Here are the Key Concessions Kevin McCarthy Made to Win Speakership
Kevin McCarthy finally got his way Friday night and was able to sway enough hold out Republicans to vote for him and elect him as the new Speaker of the House for the next 2 years.
There were several holdouts for a long time and as you probably know McCarthy didn’t win the election as speaker until the 15th vote by the House.
One more thing to mention about this is that McCarthy’s nomination to speaker of the House came at a cost. There were several things that he was forced to make concessions on in order to sway some of the Republicans who were not wanting to vote for McCarthy in the first place.
Here is a list of concessions that McCarthy gave to the conservatives as reported the Friday reportedly included the following:
- Members of the conservative House Freedom Caucus got commitments to be added to the Rules panel. The committee exerts tremendous power by setting the terms of debate but usually operates as a tool of the Speaker. (It traditionally has a 9:4 ratio, so the majority never loses).
- McCarthy had already agreed to a five-vote requirement to make the motion, which sets up essentially a vote of no-confidence in the Speaker, and agreed to lower it to a single lawmaker.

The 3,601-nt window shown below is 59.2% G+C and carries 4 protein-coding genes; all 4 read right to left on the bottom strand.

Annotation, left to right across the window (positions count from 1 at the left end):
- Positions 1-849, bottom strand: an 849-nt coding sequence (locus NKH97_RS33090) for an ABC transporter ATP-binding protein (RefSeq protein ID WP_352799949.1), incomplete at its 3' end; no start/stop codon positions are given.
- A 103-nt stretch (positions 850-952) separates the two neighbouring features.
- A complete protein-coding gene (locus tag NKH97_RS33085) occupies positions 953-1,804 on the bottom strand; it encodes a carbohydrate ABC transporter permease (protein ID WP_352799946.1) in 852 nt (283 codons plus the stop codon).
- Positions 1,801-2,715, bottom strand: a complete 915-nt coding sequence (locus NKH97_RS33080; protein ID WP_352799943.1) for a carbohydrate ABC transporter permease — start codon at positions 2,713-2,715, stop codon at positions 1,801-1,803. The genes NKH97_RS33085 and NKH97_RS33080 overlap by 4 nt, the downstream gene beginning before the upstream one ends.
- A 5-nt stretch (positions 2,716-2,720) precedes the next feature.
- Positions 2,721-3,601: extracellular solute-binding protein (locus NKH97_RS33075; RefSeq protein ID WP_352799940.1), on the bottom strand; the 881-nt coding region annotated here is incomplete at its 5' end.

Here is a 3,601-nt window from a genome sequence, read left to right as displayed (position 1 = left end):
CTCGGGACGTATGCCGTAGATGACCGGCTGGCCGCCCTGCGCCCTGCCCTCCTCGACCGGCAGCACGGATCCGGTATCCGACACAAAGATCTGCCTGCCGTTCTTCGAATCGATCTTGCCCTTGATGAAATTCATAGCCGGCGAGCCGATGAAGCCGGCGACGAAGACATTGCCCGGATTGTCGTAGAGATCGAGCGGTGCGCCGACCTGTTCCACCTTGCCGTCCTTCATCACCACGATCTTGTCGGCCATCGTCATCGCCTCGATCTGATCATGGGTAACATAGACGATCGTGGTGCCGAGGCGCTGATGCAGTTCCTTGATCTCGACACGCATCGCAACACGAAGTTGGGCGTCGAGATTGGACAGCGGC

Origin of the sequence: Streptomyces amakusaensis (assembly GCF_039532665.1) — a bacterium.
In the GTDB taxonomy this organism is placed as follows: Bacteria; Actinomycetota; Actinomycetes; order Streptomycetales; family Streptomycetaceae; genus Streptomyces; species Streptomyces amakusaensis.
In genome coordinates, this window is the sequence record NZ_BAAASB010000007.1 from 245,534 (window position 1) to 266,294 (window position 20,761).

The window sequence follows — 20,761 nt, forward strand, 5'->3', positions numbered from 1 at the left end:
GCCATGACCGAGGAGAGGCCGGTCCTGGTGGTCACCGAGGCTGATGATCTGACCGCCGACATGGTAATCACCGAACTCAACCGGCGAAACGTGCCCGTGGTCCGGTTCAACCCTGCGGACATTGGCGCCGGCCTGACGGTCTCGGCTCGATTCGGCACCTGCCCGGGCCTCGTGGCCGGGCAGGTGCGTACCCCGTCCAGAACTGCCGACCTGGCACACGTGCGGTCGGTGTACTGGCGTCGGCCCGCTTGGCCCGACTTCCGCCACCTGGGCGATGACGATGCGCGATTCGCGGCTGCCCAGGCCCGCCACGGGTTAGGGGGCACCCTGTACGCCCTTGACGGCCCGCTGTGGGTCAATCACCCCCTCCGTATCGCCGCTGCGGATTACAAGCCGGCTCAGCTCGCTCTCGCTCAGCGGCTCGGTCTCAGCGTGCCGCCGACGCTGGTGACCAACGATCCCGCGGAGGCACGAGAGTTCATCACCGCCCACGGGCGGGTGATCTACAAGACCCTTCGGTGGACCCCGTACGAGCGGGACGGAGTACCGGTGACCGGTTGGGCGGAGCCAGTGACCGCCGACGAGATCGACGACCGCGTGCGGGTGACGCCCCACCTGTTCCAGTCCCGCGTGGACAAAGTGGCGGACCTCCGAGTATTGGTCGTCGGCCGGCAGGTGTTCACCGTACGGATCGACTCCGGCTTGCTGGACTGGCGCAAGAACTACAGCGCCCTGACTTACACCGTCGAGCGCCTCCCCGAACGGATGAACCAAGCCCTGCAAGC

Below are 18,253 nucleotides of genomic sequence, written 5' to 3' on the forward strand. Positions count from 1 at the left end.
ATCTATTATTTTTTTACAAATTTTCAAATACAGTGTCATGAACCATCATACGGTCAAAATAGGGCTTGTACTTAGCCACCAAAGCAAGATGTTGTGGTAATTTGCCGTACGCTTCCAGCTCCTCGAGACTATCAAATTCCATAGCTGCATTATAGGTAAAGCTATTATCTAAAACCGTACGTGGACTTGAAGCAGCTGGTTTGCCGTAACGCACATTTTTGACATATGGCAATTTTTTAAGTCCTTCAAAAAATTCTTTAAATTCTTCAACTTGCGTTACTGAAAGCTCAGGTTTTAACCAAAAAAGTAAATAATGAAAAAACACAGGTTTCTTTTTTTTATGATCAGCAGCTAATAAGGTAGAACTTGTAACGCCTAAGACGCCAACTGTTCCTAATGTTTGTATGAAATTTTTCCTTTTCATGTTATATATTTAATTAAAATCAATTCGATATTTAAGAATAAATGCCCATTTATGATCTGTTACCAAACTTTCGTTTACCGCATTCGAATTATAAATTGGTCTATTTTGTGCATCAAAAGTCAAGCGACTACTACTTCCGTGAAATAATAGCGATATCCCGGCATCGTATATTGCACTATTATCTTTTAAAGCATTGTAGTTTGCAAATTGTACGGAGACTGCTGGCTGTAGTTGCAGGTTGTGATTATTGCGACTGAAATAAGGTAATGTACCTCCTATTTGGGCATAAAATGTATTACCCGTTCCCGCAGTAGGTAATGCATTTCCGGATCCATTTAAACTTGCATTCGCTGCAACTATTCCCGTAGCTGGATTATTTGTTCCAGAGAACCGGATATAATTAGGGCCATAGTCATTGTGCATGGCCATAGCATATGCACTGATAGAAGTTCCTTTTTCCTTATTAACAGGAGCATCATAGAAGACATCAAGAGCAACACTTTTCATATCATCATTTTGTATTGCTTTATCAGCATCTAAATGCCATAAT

- McCarthy agreed to take a hard line on increasing the statutory debt limit – which Congress must lift to accommodate spending it has agreed to through appropriations.
The holdouts reportedly got a pledge to get floor votes on term limits and border security. The former in particular could drive a wedge through the conference. McCarthy himself was elected to the House in 2006.
The Conservative Leadership Fund, a PAC backed by McCarthy, brokered a deal with the Club for Growth that will impact Republicans that join the House in the future. The CLF committed to stay out of ‘open’ primaries when a lawmaker vacates a seat. That gives arch-conservatives a chance to prevail in a primary without getting pounded by leadership, which sometimes weighs in on behalf of candidates deemed more ‘electable.’
- McCarthy reportedly agreed to allow ‘open rules’ on spending measures, which could lead to lengthy debates and efforts to zero out funding for programs unpopular with Republicans.
- Another concession is a cap on discretionary spending, CNN reported. although spending levels are usually negotiated by both chambers – and get influenced by the president’s budget requests.
- Republicans are girding to take on the Biden administration, and the conservatives forced a commitment to set up a committee on the ‘weaponization’ of the DOJ. The idea had been floated as a subcommittee on the House Judiciary Committee. Its exact structure and membership were uncertain.
Now there are definitely some good things in that list especially when it comes to term limits because I firmly believe that no member of Congress should be able to serve for 30 years. Whether or not they would actually get approved as another thing but at least there will be a discussion about it.